Climate change is extremly complex. It seems a shame that in this “short life” you go to great efforts to put together this site but won’t put the time into the complexity of the subject.

  38. Barthololmew says:

    That website: http://www.lomborg-errors.dk/ is awful. Have they ever heard of a .css file? It doesn’t come across very well – a website claiming to be intellectual can’t even use the second simpliest web technology after html.

    Climate change is a hell of lot more complex than a simple web technology.

    Could you pick one argument from it which you think seriously refutes Lomborg? Most of them seem to be “Johny said it was page 4, but it’s really page 4.2” i.e. trivial errors.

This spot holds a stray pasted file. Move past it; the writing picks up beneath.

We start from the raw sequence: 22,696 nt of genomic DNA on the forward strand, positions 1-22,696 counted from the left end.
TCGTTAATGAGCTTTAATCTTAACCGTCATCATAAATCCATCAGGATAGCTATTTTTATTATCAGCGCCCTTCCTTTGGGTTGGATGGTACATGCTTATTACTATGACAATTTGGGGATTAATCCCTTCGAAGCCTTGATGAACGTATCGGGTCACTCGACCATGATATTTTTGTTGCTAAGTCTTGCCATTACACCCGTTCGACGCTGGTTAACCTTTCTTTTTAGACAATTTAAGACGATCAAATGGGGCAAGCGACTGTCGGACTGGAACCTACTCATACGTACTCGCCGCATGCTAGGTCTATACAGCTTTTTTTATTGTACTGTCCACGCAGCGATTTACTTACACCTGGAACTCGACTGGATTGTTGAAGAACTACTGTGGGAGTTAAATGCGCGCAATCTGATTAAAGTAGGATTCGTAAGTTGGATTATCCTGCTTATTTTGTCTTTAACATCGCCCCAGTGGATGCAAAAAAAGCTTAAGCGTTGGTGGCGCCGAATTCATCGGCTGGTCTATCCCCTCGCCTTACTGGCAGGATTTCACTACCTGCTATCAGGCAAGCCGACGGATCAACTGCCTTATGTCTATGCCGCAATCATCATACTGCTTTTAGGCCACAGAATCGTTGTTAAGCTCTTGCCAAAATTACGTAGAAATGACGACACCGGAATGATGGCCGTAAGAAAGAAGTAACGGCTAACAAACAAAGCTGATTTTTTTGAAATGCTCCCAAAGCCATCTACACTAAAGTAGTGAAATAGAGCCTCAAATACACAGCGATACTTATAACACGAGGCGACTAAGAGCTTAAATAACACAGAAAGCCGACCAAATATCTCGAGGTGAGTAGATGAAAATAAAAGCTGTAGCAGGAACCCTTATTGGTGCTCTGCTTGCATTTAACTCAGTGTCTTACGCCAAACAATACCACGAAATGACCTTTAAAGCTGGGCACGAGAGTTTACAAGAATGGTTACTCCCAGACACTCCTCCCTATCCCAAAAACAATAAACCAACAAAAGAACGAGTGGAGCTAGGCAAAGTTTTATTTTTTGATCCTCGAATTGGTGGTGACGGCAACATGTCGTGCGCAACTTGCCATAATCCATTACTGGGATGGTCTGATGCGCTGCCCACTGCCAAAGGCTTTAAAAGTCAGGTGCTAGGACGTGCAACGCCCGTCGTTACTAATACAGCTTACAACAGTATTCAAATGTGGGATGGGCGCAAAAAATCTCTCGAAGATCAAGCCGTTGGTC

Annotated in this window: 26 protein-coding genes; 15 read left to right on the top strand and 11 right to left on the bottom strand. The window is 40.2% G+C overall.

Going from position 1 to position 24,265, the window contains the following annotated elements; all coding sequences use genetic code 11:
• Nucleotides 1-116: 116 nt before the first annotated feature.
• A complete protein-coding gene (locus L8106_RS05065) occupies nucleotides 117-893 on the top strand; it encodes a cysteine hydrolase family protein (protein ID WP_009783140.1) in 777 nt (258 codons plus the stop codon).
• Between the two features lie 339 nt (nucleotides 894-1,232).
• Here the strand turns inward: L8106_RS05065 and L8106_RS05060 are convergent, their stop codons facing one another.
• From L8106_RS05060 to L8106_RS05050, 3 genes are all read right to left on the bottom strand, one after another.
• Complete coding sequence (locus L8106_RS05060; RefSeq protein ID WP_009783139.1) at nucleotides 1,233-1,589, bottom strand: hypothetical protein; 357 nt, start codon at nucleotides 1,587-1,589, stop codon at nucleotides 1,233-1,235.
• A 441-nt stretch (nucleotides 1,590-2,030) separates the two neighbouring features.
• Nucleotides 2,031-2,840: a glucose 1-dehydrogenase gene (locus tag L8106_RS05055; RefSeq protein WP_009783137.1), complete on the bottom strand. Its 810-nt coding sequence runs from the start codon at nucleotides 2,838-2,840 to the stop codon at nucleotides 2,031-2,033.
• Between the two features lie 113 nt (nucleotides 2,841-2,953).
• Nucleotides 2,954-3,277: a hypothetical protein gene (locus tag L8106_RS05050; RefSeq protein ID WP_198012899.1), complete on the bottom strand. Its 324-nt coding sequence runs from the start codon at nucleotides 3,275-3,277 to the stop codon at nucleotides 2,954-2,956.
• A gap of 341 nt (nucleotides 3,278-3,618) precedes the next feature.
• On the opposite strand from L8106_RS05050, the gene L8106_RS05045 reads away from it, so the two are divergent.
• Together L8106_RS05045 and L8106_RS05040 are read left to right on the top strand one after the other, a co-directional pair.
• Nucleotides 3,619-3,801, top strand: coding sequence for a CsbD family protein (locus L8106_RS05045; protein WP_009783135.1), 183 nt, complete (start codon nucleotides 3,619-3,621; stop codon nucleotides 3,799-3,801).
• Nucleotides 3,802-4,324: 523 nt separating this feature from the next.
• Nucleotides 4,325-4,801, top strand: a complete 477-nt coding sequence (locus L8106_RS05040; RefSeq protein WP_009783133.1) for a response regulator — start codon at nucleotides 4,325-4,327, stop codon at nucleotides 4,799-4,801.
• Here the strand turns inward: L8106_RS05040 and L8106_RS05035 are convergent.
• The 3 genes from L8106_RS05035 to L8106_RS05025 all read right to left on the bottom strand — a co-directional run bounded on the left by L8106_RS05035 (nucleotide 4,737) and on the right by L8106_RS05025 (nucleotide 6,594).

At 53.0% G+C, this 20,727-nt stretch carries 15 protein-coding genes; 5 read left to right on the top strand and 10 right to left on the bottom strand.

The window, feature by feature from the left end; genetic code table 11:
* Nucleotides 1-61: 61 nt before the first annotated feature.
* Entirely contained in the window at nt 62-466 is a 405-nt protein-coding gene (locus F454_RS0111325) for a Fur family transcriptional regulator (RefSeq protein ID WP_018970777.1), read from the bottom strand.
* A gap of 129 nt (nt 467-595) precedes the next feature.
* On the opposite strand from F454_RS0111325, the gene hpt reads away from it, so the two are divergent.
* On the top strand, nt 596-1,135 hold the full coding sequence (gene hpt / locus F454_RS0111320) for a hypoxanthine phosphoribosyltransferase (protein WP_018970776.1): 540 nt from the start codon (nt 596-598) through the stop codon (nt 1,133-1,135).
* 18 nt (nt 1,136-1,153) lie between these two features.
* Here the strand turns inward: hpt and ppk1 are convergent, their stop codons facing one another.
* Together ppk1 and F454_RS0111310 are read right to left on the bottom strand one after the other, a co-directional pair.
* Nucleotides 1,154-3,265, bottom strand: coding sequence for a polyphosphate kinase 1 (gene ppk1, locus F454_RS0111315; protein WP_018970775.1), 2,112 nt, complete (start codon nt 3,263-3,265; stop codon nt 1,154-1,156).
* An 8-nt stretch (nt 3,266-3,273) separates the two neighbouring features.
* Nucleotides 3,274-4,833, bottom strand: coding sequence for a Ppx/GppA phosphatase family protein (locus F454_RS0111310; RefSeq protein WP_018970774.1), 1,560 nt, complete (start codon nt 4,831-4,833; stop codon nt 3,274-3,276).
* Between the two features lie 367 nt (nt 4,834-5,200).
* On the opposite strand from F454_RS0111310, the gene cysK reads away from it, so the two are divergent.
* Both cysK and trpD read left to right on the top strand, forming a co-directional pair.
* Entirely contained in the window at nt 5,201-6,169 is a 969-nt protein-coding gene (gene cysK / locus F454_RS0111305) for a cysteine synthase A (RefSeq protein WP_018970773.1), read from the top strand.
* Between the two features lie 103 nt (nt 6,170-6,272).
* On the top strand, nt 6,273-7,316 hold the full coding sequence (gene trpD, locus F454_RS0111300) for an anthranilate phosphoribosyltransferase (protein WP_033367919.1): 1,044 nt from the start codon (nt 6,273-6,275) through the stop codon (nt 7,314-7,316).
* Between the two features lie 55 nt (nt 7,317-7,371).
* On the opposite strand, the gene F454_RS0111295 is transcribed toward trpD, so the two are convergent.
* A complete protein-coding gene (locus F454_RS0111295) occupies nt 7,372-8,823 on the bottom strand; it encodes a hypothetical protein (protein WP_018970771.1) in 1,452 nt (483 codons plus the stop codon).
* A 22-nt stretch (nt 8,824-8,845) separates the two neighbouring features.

39. John Gibbons says:

    Sorry to hear this website didn’t meet your high standards. Suspect the person using it is more interest in content than presentation, and is probably not being funded by the Koch brothers and Exxon, folks who know all about stylish presentation. Again, and for the very, very last time, try the paper-based ‘The Lomborg Deception’ – if you are actually interested in understanding Lomborg and his modus operandi. If not, nothing I can do for you.

  40. Paddy Morris says:

    @ Barthololmew

    “There are other web pages which refute what you have just posted”
    John put in the time/effort to find you a link – care to repay the favour?

    The Skeptical Environmentalist

    http://www.grist.org/article/of1/

    From the Danish Committees on Scientific Dishonesty: